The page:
Friday, November 30, 2018

A Presidential Christmas Proclamation Quiz

It's time for a little quiz about which one of our last four presidents said the following things on the occasion of Christmas or the lighting of the Christmas tree. Ready? Here we go!

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A. "Warm greetings to everyone celebrating Christmas. The Christmas story is dear and familiar to us all—shepherds and angels, Wise Men and King Herod, Mary and Joseph, and, at the heart of it all, a Child. This Child was born into poverty in a city too crowded to offer Him shelter. He was sent to a region whose people had endured suffering, tyranny, and exile. And yet this Child brought with Him riches so great that they continue to sustain the human spirit two thousand years later: the assurance of God's love and presence in our lives and the promise of salvation. Each year at Christmas, we celebrate these gifts with family and friends. We place candles in the window as a sign that there is always room for Christ in our homes. We put angels and stars and twinkling lights on the Christmas tree to remind us of the glory and mystery of Christ's birth. We sing the old and beloved Christmas carols to express the joy filling our hearts, and we share special gifts with those we love, just as God shared His Son with us. And, in contemplating the nativity scene under the tree or in a neighbor's yard, we realize that children hold a special place in God's heart, since He sent His only Son to us as a little Child."

Monday, November 26, 2018

The Birthday of the Sun/Son: How Saturnalia Became Christmas, Saint Nicholas Became Santa, And A Holiday Became A War

How did Christmas start? Why do we celebrate the way we do? What do all the symbols mean? Is it a Christian holiday or not?  Why is there a "war" every year? And should there be?

For better or worse, here is my attempt to sort through the history of this popular holiday. Keep in mind that there is a LOT of competing information out there about the history of Christmas. I have worked to find the truth, but my presentation is only as good as my sources, which I hope are reliable. 

Thursday, November 22, 2018

The Discipline Of Thankfulness

We are blessed here in America in tremendous ways. If I forget to be thankful here in beautiful Northern Michigan, it’s because I get distracted by and used to good things I shouldn’t take for granted. In other places and in other times, this easy thankfulness is challenged because there are circumstances that make the good in things hard to find.

Recent events remind us that this world is in need of repair (California fires, the war in Yemen, the shootings, the Caravan). We don't have to watch TV to know this is true. Our own communities, our own homes, our own souls remind us this is true. As I say this, my cousin’s husband is recovering from a horrifying farm accident. The unfolding of human history, while full of beauty, has also been pretty grim. Bankruptcy. Divorce. Death. Illness. Depression. Loneliness. Pain. Suffering. Persecution.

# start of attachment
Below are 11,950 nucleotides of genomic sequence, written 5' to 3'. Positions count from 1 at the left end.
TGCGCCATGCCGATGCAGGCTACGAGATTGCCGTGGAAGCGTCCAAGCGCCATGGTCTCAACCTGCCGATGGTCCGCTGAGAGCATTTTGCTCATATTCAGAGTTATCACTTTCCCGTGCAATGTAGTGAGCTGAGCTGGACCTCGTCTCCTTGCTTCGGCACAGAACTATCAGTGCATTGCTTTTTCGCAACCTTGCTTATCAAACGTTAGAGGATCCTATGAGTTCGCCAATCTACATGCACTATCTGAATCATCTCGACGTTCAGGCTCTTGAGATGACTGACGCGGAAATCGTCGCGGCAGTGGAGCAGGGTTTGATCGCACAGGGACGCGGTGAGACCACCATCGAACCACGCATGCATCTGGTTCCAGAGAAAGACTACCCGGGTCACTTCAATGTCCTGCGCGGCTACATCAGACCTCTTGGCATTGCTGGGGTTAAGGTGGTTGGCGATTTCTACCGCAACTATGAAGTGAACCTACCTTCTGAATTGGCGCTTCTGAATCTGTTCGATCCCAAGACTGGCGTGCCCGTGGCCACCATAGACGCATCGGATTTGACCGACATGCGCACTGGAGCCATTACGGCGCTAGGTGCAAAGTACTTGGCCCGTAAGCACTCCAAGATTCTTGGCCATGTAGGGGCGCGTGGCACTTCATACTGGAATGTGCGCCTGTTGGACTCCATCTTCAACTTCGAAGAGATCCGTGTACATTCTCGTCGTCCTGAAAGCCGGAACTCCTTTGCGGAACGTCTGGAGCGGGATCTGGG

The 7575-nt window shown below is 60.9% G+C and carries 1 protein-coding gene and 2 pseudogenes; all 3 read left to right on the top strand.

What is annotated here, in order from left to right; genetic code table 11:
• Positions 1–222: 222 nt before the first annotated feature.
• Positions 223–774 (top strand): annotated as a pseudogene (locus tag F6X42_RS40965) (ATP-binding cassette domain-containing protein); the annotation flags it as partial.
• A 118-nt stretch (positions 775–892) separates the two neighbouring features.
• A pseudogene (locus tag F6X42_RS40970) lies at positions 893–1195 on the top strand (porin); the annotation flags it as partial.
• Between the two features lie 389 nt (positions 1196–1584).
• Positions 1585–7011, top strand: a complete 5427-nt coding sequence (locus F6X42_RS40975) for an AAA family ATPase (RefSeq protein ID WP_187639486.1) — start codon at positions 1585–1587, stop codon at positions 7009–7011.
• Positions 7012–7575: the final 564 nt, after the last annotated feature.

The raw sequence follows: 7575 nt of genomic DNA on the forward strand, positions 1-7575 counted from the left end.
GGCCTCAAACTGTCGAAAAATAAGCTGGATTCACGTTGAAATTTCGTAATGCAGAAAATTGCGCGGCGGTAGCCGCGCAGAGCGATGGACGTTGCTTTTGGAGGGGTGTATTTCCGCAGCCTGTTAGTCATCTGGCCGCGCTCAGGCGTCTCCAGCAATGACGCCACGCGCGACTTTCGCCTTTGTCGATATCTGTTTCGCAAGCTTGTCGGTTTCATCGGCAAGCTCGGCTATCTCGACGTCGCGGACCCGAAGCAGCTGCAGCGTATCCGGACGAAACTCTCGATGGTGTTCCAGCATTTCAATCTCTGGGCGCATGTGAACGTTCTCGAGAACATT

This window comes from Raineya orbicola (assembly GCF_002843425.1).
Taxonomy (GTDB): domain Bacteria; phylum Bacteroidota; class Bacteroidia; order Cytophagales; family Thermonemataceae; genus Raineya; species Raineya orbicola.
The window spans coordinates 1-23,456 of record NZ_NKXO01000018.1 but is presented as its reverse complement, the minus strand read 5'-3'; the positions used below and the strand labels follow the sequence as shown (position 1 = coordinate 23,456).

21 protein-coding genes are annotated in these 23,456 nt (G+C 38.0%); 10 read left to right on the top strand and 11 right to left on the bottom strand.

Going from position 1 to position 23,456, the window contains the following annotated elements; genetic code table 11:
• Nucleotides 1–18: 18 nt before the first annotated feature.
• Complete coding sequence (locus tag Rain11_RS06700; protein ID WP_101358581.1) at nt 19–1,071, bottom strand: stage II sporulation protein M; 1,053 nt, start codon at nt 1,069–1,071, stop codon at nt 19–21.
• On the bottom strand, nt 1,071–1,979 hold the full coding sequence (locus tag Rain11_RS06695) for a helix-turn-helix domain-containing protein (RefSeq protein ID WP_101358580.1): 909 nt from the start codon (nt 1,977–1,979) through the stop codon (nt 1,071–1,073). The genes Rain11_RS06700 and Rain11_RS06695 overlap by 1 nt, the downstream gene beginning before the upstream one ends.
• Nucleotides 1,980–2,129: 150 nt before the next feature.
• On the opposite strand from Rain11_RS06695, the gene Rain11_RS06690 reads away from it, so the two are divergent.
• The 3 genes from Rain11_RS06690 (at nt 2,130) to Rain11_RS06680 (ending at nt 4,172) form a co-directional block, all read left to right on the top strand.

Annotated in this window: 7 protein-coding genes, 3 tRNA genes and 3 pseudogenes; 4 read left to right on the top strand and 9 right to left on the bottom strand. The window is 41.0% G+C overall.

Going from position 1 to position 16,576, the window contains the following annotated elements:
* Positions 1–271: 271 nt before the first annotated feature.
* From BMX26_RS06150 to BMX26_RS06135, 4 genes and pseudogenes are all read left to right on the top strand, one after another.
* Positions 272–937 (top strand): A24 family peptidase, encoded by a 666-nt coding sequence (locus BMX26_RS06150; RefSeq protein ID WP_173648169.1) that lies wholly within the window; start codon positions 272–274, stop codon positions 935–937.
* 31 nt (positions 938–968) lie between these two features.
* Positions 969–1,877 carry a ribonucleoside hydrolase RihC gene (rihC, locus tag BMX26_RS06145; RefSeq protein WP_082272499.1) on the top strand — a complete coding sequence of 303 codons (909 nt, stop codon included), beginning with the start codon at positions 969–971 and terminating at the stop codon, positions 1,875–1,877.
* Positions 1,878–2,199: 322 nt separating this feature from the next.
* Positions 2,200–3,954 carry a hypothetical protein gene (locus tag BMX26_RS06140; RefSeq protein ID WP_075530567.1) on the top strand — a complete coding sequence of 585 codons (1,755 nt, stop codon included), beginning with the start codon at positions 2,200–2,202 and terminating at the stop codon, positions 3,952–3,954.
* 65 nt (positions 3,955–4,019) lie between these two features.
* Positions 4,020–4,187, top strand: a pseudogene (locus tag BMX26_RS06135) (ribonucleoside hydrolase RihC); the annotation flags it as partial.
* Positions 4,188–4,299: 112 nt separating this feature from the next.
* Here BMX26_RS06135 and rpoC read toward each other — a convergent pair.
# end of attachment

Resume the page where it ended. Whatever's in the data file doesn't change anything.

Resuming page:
Paul once wrote to the persecuted church in Thessalonica to give thanks to God no matter what circumstances you find yourself in.  When we talk about thanksgiving, or giving thanks, we are not just talking about an emotion or feeling (though it can be that). I wonder if more often than not thanksgiving is a decision, a perspective, a commitment to finding God in our story, a search for God in every memory. It’s being thankful for what God has done in us in the midst of all these things. 

A very short poem caught my eye a while ago.  After his barn burned down, Japanese poet Masahide wrote, "My barn having burned to the ground, I can now see the moon." That's brilliant. I’ve read other similar perspectives along the same lines.

“I thank Thee first because I was never robbed before; second, because although they took my purse they did not take my life; third, although they took my all, it was not much; and fourth, because it was I who was robbed and not I who robbed.” - Matthew Henry, on the night he was robbed.
“Oh, what a happy soul am I although I cannot see, I am resolved that in this world contented I shall be. How many blessings I enjoy that other people don't. To weep and sigh, because I'm blind? I cannot and I won't.”- blind hymn writer Fanny Crosby

On Thanksgiving at least, I want to take Paul seriously. I want to find God in the story of my life, to revisit the places where some kind of barn burned down. I wanted to know if, after the smoke cleared, the moon (or perhaps the Son) would bring even a little light to that dark corner of the world. I want to be a more disciplined kind of thankful this year, the kind of person that commits to finding God at work even in the chapters of my life that I don't want to re-read.